Cross border research initiative to understand cultural identity, medieval borders, particularly with Wales, Scotland, Ireland and the Isle of Man. Still very little cross-border collaboration in the north. Need to expand – does cross-border include the Isle of Man and Irish Sea?
Application of scientific methodologies particularly to burial studies. Also identification of land/resettlement in upland areas in early part of late medieval period, then abandoned post Black Death and resettled as population expanded again. Settlement desertion – excavation linked to scientific dating.
Review relevant grey literature and historic research, and target palaeoenvironmental work.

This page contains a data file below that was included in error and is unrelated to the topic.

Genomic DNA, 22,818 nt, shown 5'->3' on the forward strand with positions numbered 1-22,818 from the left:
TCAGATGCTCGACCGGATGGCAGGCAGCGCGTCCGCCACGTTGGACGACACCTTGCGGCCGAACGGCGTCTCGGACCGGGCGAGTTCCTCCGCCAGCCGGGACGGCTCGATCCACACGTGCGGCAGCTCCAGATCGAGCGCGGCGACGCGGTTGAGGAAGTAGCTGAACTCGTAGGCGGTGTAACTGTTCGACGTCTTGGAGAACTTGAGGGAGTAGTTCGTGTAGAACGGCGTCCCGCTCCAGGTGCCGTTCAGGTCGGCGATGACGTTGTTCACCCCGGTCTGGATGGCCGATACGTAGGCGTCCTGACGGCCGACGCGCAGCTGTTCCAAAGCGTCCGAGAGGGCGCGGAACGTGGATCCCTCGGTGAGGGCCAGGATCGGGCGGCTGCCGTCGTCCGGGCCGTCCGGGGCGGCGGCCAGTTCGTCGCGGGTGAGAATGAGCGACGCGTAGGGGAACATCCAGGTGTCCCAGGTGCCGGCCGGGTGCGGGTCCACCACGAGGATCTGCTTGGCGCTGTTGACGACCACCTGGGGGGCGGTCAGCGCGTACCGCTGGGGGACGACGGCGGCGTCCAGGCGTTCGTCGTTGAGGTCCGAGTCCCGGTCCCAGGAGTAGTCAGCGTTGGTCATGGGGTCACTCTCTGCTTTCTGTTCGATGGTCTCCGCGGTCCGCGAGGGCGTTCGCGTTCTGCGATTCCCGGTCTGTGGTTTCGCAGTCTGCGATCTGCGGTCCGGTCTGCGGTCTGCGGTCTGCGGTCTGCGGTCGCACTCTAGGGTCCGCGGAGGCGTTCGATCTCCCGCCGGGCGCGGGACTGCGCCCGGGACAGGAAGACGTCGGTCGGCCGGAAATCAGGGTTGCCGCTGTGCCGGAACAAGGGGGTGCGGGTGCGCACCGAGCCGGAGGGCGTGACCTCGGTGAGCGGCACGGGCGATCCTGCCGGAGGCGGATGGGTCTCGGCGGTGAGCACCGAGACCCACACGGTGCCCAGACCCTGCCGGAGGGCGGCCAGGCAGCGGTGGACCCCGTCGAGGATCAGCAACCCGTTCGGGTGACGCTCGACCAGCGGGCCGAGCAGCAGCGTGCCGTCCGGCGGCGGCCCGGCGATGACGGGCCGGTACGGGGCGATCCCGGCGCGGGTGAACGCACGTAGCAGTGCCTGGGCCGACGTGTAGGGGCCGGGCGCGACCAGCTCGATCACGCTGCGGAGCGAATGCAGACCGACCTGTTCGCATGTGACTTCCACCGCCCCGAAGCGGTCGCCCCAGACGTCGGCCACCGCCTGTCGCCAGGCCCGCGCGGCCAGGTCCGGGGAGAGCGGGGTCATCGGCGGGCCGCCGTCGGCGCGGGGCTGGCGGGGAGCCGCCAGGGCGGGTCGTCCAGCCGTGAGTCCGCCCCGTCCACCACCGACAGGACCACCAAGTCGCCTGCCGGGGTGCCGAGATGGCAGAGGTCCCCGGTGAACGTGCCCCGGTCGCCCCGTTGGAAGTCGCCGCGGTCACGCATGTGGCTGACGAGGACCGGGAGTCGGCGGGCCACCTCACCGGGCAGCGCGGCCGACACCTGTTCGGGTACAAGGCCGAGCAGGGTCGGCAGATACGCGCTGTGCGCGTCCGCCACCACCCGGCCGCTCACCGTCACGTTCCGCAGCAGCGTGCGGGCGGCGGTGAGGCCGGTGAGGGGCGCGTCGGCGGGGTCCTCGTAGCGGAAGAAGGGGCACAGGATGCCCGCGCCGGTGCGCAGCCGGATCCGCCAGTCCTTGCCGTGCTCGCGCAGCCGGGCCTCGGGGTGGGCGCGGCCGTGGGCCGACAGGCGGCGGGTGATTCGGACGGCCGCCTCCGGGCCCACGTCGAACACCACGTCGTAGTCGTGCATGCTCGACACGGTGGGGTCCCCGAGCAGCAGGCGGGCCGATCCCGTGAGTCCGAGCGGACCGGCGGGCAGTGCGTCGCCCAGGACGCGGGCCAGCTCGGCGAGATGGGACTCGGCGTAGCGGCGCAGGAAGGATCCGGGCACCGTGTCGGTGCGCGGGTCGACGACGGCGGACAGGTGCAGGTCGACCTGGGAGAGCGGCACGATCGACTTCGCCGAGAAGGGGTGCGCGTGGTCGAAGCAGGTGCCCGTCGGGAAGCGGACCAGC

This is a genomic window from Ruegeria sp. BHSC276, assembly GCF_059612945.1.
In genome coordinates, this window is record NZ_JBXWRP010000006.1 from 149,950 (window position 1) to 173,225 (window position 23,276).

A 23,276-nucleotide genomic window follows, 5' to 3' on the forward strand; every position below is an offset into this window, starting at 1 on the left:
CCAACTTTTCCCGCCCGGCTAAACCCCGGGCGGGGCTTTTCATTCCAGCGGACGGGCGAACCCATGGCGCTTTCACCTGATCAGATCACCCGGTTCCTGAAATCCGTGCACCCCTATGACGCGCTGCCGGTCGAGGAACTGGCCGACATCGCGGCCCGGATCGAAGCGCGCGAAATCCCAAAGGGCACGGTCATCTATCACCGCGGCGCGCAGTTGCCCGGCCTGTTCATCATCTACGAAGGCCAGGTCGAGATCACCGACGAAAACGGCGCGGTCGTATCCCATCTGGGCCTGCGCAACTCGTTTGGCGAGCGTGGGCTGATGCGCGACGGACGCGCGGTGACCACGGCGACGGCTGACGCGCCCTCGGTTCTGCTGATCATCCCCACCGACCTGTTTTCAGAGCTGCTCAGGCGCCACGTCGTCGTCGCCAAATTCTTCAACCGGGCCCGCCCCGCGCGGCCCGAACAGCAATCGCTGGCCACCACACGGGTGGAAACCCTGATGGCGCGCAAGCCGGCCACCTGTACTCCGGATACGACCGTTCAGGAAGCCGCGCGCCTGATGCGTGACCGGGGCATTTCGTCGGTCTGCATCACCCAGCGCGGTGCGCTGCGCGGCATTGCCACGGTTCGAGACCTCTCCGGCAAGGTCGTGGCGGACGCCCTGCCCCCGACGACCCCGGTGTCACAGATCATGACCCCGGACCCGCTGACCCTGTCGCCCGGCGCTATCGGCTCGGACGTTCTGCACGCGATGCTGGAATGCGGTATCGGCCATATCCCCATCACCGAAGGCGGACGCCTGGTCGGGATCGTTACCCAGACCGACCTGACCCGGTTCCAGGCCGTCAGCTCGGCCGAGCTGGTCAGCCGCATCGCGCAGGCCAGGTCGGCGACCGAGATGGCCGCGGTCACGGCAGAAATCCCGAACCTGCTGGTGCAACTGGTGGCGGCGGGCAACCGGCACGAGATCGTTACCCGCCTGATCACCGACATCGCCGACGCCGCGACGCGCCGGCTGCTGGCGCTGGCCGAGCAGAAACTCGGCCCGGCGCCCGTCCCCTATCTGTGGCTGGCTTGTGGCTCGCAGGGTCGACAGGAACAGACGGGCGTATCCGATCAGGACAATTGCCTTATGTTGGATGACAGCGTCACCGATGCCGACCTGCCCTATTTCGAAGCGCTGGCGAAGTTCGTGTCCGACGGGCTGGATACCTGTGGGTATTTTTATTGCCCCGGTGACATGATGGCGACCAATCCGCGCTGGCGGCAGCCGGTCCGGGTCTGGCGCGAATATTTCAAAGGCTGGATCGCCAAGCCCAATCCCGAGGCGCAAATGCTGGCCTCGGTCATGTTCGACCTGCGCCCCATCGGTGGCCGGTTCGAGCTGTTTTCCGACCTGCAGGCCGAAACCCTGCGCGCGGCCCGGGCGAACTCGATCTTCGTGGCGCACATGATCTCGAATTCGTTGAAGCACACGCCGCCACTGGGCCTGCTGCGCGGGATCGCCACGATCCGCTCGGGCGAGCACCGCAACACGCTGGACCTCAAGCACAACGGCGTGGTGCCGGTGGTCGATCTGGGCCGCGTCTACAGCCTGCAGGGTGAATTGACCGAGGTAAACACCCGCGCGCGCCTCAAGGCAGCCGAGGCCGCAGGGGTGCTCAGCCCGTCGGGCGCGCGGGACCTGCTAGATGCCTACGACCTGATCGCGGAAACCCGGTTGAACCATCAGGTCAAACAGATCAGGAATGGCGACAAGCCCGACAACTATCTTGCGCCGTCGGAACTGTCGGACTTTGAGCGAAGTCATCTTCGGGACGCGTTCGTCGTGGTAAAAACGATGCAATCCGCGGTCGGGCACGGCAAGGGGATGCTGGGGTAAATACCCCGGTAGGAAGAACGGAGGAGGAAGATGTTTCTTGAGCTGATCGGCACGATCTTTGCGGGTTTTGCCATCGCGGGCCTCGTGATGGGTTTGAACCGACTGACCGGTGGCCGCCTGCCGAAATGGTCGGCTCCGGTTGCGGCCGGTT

Ensure a full range of appropriate archaeological techniques are applied, such as palaeoenvironmental analysis, landscape survey, place name and documentary evidence. Continue to apply new techniques to old and new animal bone assemblages to establish the range of animals that were managed and their movement across the region and country (isotope analysis). Look at East Midlands research on land ownership changes post Norman Conquest eg. larger estates including the royal hunting forests
There have been a number of large scale and detailed surveys of Medieval and Tudor halls in recent years. These should be synthesised to help understanding of the transition to modern housing.